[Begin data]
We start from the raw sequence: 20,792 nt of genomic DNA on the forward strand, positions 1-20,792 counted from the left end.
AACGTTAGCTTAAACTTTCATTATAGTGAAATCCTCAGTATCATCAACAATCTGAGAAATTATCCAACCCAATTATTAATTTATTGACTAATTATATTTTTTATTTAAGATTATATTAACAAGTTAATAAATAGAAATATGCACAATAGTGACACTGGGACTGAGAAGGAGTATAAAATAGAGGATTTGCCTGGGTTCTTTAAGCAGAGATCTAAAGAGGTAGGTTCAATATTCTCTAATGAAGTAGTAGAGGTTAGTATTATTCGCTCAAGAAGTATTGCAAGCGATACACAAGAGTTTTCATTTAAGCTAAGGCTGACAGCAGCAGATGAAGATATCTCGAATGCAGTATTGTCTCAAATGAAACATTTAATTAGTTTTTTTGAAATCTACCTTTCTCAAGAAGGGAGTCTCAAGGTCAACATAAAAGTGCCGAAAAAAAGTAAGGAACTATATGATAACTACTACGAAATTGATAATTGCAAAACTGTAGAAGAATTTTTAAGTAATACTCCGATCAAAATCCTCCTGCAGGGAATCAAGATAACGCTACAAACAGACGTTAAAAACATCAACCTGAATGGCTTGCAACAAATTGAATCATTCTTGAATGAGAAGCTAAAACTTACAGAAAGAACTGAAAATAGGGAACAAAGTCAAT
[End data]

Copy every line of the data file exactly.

We start from the raw sequence: 20,792 nt of genomic DNA on the forward strand, positions 1-20,792 counted from the left end.
AACGTTAGCTTAAACTTTCATTATAGTGAAATCCTCAGTATCATCAACAATCTGAGAAATTATCCAACCCAATTATTAATTTATTGACTAATTATATTTTTTATTTAAGATTATATTAACAAGTTAATAAATAGAAATATGCACAATAGTGACACTGGGACTGAGAAGGAGTATAAAATAGAGGATTTGCCTGGGTTCTTTAAGCAGAGATCTAAAGAGGTAGGTTCAATATTCTCTAATGAAGTAGTAGAGGTTAGTATTATTCGCTCAAGAAGTATTGCAAGCGATACACAAGAGTTTTCATTTAAGCTAAGGCTGACAGCAGCAGATGAAGATATCTCGAATGCAGTATTGTCTCAAATGAAACATTTAATTAGTTTTTTTGAAATCTACCTTTCTCAAGAAGGGAGTCTCAAGGTCAACATAAAAGTGCCGAAAAAAAGTAAGGAACTATATGATAACTACTACGAAATTGATAATTGCAAAACTGTAGAAGAATTTTTAAGTAATACTCCGATCAAAATCCTCCTGCAGGGAATCAAGATAACGCTACAAACAGACGTTAAAAACATCAACCTGAATGGCTTGCAACAAATTGAATCATTCTTGAATGAGAAGCTAAAACTTACAGAAAGAACTGAAAATAGGGAACAAAGTCAAT